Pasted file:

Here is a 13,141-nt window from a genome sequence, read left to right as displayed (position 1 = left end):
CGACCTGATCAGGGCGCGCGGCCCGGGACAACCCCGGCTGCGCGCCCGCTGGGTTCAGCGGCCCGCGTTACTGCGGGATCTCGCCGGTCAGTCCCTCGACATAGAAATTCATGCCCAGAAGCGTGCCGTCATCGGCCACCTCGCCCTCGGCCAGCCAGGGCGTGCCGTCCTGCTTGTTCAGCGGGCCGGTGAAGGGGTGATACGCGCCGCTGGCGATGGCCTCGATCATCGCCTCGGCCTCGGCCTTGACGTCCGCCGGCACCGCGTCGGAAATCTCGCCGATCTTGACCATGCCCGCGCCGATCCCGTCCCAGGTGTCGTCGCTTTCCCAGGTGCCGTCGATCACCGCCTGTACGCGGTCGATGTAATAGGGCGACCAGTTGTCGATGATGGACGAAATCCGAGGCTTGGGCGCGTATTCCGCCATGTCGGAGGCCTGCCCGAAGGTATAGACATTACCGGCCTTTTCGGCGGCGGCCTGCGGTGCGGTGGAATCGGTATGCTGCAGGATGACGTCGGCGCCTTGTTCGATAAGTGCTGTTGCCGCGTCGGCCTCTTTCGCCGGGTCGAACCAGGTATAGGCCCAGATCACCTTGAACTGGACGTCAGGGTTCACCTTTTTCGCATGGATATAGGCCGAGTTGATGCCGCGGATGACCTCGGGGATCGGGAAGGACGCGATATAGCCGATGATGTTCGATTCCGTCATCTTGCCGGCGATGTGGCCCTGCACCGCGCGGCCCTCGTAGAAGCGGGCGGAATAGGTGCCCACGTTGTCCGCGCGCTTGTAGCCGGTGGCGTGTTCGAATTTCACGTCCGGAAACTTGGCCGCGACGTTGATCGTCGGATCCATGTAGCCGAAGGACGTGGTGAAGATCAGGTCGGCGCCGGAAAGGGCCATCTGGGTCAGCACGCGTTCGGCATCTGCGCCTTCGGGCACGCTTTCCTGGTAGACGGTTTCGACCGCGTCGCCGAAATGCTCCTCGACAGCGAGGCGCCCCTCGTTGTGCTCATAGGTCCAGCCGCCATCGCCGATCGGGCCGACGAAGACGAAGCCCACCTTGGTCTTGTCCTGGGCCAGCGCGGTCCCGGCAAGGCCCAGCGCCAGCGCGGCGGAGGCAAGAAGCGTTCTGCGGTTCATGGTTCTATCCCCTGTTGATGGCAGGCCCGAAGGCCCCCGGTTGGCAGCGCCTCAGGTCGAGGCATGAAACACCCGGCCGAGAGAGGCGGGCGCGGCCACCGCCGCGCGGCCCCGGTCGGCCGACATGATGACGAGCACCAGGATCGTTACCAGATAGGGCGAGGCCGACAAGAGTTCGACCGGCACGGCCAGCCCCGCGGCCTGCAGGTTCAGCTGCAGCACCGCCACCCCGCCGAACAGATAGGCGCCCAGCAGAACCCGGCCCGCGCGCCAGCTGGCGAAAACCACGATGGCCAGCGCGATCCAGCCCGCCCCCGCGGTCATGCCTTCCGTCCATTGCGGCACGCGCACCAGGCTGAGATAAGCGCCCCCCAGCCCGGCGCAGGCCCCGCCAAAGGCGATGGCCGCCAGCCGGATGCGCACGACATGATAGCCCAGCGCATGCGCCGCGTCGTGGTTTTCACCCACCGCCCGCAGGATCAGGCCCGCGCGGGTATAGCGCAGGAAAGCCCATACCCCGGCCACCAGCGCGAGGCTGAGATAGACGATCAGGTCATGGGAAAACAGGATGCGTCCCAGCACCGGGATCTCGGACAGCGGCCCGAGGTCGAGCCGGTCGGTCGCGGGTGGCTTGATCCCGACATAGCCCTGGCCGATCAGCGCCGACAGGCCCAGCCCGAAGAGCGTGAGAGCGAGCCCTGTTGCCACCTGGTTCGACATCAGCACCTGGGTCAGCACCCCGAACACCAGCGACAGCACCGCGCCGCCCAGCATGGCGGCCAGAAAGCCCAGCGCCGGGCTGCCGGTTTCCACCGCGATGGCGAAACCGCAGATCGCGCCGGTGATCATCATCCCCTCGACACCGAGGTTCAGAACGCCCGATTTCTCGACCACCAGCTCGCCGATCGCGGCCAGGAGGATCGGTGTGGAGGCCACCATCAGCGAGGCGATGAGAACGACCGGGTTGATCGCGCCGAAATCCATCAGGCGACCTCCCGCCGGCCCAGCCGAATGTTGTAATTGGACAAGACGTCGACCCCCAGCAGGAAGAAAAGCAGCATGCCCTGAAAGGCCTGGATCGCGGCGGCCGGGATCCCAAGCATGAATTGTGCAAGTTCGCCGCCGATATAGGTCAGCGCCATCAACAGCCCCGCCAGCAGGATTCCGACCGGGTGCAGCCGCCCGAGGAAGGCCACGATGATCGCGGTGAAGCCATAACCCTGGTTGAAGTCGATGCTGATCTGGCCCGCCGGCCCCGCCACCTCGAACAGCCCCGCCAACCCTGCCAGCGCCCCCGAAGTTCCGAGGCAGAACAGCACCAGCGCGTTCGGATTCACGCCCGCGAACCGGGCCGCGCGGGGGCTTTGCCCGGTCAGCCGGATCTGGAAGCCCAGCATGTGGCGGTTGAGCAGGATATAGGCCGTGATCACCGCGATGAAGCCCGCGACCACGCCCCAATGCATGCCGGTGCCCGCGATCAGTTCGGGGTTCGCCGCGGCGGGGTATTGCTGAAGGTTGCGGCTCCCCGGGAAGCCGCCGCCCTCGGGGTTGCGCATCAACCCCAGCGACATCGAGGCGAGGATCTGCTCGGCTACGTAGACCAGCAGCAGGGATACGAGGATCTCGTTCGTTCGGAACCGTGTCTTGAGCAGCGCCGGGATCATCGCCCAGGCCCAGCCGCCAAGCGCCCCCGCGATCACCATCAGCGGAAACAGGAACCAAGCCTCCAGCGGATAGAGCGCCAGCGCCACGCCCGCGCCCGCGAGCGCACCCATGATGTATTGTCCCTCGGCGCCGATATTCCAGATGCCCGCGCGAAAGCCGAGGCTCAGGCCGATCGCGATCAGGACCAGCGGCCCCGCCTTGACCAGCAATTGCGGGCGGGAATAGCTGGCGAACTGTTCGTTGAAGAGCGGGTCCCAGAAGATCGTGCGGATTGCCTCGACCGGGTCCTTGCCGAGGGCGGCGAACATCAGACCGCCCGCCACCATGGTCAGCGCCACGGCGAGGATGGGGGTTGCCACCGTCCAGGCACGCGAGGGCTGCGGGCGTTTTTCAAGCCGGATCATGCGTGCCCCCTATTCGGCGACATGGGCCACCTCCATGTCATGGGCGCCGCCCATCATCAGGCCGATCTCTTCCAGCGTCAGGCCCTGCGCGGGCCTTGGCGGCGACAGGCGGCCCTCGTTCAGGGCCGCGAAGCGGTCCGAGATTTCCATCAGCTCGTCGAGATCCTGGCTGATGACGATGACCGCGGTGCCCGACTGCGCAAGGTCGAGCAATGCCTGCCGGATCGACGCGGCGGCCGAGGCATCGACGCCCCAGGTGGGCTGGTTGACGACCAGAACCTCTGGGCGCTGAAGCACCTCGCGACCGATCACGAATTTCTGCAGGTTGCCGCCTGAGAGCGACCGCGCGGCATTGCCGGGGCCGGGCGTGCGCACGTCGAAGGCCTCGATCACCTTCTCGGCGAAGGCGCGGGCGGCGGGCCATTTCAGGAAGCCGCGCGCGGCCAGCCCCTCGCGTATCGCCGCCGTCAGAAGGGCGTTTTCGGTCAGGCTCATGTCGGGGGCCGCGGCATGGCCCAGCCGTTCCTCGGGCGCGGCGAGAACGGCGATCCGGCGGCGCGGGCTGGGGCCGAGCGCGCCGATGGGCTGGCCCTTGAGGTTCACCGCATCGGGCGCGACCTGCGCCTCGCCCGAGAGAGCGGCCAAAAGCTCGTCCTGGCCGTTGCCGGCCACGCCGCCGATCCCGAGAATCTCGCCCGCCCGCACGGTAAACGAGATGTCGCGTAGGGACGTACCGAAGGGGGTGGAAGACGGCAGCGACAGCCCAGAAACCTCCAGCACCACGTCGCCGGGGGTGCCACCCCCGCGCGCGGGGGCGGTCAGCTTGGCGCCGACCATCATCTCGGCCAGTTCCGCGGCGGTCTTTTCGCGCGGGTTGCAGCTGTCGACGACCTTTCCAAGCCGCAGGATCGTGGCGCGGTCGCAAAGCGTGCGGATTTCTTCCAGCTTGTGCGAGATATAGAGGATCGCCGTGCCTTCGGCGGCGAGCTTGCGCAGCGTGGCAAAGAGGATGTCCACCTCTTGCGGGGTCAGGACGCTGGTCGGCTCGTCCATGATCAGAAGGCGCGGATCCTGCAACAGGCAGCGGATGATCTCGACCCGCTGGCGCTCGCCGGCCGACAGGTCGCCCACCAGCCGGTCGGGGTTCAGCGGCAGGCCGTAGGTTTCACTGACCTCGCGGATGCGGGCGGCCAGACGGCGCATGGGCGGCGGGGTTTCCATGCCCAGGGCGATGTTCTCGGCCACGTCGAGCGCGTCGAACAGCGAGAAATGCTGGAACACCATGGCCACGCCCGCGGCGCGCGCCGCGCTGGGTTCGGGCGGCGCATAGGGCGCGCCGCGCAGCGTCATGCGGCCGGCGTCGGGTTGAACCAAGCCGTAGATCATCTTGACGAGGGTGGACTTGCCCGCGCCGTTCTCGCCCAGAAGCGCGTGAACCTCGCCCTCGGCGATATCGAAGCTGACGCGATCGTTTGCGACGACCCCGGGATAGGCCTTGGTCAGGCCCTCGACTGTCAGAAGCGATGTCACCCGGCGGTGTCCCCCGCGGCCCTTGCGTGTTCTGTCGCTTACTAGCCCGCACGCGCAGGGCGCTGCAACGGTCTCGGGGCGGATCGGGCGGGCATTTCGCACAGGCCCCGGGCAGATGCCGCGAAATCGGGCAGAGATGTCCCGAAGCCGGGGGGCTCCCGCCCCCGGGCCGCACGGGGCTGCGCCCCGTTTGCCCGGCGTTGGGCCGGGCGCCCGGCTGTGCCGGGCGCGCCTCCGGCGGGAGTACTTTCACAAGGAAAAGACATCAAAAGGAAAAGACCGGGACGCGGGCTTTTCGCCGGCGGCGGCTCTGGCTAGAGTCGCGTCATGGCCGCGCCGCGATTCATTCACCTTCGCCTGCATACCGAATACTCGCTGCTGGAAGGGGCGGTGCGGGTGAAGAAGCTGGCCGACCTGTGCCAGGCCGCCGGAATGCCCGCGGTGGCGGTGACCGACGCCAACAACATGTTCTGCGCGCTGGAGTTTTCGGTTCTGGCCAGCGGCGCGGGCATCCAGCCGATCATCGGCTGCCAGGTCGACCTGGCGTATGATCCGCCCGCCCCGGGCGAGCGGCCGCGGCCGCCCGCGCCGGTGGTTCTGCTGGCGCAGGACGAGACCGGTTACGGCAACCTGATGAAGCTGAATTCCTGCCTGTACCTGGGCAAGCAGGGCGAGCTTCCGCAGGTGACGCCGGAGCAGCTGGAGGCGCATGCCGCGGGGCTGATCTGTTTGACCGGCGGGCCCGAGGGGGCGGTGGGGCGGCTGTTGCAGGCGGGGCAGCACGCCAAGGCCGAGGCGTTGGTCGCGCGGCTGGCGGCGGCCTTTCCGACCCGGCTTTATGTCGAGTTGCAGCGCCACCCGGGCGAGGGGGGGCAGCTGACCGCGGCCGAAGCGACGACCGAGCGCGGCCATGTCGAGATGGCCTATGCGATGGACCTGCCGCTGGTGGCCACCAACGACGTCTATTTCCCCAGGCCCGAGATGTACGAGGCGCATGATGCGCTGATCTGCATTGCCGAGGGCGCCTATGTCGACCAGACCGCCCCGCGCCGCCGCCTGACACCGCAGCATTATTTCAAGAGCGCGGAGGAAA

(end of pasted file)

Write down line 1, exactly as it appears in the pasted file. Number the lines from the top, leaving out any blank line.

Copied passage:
Here is a 13,141-nt window from a genome sequence, read left to right as displayed (position 1 = left end):